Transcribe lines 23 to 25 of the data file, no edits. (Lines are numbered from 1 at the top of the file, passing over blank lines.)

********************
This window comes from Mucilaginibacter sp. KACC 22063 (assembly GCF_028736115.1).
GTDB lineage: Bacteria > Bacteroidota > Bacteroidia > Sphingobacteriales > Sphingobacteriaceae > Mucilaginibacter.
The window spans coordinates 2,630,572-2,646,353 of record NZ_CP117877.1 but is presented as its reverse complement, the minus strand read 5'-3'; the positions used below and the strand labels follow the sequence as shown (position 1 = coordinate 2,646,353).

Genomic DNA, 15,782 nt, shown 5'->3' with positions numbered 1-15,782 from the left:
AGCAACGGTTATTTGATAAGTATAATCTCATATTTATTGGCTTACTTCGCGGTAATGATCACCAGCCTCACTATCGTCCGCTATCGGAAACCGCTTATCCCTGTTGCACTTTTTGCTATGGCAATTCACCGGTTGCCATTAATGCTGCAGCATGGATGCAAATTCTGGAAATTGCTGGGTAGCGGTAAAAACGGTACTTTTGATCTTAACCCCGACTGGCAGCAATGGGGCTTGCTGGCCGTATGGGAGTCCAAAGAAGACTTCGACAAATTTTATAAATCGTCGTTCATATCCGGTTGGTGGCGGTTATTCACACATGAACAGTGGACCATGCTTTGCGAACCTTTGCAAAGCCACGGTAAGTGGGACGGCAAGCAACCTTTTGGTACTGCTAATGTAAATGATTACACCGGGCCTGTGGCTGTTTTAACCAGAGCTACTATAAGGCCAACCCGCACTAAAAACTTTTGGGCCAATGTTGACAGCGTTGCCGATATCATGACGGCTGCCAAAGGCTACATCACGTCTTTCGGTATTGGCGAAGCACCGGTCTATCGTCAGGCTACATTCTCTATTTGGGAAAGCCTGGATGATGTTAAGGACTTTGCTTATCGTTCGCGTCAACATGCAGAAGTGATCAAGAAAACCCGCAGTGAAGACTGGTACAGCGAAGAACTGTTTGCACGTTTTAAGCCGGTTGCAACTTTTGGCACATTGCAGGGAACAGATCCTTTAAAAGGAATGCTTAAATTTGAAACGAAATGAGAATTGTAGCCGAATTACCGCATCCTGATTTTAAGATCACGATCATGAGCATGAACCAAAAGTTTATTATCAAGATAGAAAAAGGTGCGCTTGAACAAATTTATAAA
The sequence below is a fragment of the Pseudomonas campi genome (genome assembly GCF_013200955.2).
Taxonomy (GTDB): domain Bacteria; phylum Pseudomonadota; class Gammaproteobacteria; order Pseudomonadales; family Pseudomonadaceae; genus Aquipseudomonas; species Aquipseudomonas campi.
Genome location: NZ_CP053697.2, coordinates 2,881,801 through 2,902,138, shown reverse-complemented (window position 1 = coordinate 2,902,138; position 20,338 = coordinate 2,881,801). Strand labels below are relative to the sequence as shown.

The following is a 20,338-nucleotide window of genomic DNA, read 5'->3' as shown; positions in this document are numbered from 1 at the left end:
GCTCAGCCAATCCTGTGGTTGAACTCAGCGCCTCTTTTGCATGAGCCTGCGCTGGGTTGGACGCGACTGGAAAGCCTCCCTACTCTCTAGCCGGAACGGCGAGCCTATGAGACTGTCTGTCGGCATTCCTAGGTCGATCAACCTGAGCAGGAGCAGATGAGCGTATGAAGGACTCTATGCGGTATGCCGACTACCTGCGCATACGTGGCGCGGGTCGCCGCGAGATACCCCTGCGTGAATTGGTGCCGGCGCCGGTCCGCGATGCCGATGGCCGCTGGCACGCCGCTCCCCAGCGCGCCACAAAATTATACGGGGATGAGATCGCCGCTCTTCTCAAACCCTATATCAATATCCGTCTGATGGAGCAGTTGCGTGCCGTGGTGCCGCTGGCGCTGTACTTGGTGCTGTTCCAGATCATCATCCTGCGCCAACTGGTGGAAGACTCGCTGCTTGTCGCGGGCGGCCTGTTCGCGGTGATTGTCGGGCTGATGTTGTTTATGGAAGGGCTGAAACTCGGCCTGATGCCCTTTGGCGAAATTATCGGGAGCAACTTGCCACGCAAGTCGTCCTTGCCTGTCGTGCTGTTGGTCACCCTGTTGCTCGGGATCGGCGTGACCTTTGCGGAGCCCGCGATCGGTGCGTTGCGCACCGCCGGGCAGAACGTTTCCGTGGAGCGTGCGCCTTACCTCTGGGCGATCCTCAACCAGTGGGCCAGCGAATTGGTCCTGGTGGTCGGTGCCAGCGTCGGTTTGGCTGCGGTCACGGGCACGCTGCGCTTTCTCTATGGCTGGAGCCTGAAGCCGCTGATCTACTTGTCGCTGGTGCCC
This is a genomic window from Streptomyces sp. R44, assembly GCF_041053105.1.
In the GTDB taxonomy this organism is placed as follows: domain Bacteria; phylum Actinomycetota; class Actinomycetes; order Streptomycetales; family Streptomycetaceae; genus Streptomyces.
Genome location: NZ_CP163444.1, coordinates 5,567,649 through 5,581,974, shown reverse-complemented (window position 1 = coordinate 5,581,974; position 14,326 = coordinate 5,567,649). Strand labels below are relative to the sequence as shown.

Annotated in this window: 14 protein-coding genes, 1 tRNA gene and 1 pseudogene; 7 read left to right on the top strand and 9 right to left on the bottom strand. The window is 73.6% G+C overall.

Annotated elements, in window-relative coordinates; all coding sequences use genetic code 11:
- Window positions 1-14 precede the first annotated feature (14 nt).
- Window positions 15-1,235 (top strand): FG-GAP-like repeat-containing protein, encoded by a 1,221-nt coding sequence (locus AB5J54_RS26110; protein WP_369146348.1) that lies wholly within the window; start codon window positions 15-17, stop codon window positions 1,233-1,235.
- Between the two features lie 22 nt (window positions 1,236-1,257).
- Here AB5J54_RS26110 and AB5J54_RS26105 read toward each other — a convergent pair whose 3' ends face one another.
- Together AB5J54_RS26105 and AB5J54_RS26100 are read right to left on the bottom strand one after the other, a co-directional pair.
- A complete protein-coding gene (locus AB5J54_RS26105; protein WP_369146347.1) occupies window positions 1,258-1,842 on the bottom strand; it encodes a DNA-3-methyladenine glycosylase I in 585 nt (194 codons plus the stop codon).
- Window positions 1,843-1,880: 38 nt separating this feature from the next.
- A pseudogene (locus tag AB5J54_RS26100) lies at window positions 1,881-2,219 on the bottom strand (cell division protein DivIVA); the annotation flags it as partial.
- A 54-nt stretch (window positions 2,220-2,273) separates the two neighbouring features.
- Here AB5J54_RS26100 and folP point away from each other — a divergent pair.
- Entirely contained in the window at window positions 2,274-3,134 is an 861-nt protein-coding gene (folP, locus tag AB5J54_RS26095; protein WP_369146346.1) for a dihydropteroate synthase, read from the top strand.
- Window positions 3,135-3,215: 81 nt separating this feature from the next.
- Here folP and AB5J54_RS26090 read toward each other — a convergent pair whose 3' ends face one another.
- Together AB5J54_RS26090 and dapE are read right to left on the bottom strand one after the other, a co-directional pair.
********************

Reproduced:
- A pseudogene (locus tag AB5J54_RS26100) lies at window positions 1,881-2,219 on the bottom strand (cell division protein DivIVA); the annotation flags it as partial.
- A 54-nt stretch (window positions 2,220-2,273) separates the two neighbouring features.
- Here AB5J54_RS26100 and folP point away from each other — a divergent pair.